By: David Harris, Head of Sustainable Business at London Stock Exchange Group
As ESG issues have risen up the investment agenda, so too have the number of green claims made by investment managers, sometimes on the basis of questionable assumptions or limited data. Now, with agreement by EU institutions on the long-awaited EU Green Taxonomy, those claims will have to be firmly grounded in evidence.
Just before Christmas 2019, EU governments and the European Parliament agreed that, from the end of 2021, all financial products on sale in the EU will have to reference the taxonomy, which sets out which economic activities contribute to climate change mitigation and adaptation. Other aspects of the green economy, such as water, waste, biodiversity protection and the circular economy, are to follow.
When marketing environmental or sustainable funds, European investment managers will have to disclose:
- How, and to what extent, they have used the Taxonomy to assess the sustainability of underlying investments;
- What environmental objectives the investments are contributing to; and
- The proportion of underlying investments that are included in the Taxonomy.
For funds that are not marketed as environmental or sustainable, European investment managers can state that they did not take the Taxonomy into account.
Essentially, this means that investors will be able easily to understand the extent to which the investment products they buy are exposed to the green economy.
The main aim of the European Commission in coming up with the Taxonomy was to encourage the flow of capital to companies providing environmental solutions by making it easier for investors to identify products that supplied that capital. Reducing greenwashing claims by financial products companies is a useful by-product.
The challenge for investment managers will be sourcing the data they need to inform their disclosures. As part of the regulation, EU-listed companies with more than 500 employees will have to report how much of their revenues are from activities within the Taxonomy, and capex/opex associated with those activities. Over time, this will begin to address disclosure issues with the data.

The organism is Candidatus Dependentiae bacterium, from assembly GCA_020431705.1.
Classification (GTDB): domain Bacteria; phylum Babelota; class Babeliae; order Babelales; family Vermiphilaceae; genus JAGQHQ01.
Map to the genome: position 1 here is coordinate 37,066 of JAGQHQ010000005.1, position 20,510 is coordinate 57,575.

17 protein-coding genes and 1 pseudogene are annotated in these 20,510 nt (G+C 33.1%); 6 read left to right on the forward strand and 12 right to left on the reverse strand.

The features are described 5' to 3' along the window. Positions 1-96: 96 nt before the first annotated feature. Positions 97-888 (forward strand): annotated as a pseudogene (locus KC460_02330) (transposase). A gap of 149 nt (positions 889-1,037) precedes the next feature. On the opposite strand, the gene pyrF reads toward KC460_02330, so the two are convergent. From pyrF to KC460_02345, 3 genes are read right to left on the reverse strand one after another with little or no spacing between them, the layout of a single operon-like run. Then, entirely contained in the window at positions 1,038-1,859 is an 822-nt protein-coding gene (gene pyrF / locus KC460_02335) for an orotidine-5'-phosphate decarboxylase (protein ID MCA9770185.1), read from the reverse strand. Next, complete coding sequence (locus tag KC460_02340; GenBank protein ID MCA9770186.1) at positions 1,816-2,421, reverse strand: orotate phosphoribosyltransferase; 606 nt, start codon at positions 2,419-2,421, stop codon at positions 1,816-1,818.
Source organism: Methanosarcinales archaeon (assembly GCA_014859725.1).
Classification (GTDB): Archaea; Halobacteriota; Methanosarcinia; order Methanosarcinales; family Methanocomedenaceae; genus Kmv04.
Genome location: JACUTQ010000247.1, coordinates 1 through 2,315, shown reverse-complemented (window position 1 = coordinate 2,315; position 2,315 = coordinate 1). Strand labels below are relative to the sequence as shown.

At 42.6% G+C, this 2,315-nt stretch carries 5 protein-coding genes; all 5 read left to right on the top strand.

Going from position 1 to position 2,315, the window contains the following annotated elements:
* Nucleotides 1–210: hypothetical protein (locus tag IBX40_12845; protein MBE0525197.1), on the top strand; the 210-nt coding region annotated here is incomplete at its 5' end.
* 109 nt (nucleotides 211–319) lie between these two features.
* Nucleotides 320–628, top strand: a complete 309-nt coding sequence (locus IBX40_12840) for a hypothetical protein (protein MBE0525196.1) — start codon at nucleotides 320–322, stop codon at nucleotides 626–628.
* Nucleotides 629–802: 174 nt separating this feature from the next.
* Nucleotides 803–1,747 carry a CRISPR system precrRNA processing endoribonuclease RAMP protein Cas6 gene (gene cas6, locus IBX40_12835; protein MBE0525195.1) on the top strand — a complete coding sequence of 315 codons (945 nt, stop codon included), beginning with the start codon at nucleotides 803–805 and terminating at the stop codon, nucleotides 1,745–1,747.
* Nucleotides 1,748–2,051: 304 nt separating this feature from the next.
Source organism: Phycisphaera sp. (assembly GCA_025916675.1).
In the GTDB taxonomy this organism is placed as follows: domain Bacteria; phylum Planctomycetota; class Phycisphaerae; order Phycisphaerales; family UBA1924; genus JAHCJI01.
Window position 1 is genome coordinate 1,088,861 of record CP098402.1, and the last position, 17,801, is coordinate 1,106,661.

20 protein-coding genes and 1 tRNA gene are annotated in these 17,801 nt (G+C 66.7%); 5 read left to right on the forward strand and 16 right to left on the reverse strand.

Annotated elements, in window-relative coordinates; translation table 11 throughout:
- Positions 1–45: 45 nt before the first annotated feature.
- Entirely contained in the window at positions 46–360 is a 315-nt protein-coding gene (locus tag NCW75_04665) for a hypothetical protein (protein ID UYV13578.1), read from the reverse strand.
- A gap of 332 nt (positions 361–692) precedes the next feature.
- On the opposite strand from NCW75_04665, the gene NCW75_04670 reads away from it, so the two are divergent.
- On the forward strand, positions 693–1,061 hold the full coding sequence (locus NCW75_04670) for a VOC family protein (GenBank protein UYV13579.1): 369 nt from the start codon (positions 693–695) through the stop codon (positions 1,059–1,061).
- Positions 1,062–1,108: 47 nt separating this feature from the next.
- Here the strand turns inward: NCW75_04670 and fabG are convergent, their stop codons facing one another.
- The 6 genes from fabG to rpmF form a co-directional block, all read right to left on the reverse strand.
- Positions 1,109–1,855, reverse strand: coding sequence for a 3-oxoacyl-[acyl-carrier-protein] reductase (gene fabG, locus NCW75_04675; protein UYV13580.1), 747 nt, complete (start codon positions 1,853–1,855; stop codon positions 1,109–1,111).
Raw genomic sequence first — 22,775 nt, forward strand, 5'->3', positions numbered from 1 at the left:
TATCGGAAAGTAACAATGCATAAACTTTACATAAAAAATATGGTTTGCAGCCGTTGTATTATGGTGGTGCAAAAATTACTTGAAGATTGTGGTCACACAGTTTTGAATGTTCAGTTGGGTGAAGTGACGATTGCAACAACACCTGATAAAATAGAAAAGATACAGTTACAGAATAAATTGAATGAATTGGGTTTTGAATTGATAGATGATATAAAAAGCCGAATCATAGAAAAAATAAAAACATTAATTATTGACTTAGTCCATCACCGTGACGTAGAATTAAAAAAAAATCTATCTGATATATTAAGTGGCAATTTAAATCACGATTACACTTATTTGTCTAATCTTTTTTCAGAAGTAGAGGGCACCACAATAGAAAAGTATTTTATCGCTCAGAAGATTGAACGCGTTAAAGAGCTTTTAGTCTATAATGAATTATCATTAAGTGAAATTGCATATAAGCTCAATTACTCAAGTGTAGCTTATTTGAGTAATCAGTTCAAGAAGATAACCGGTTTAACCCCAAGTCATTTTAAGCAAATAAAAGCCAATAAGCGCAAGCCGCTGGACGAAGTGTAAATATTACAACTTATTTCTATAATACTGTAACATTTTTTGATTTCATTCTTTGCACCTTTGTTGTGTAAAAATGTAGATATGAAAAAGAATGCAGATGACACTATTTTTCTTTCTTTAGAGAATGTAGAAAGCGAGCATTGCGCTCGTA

However, at FTSE Russell, we have been working with this data since 2009. We developed an environmental markets classification system that assesses the proportion of green revenues, if any, earned by more than 14,000 public companies worldwide. This information is compatible with the EU Taxonomy, allows investment managers to easily comply with the new rules, and enables them to measure the level of exposure to the taxonomy.
So what’s next? The EU has set up a Technical Expert Group – of which London Stock Exchange Group experts are members – that will provide detailed guidance early in 2020. The European Commission will then draft delegated acts supporting the Taxonomy regulation, to be finalised by the end of the year, with compliance required by the end of 2021.
There are some outstanding issues to be addressed – not least whether nuclear power and natural gas should be included in the Taxonomy. And the first areas tackled by the taxonomy – climate change mitigation and adaptation – are technically easier to identify and categorise than some other elements of the green economy that they intend to tackle next, such as the protection of ecosystems.
Nonetheless, agreement on the EU Taxonomy represents a major step forward in ensuring transparency regarding how investors are financing the green economy – and it will likely encourage some fund managers to take a second look at the environmental claims they are making for their products.
David Harris was one of the 20 members selected by the European Commission for their High Level Expert Group (HLEG) on Sustainable Finance who’s recommendations formed the basis of the EU Sustainable Finance Action Plan.
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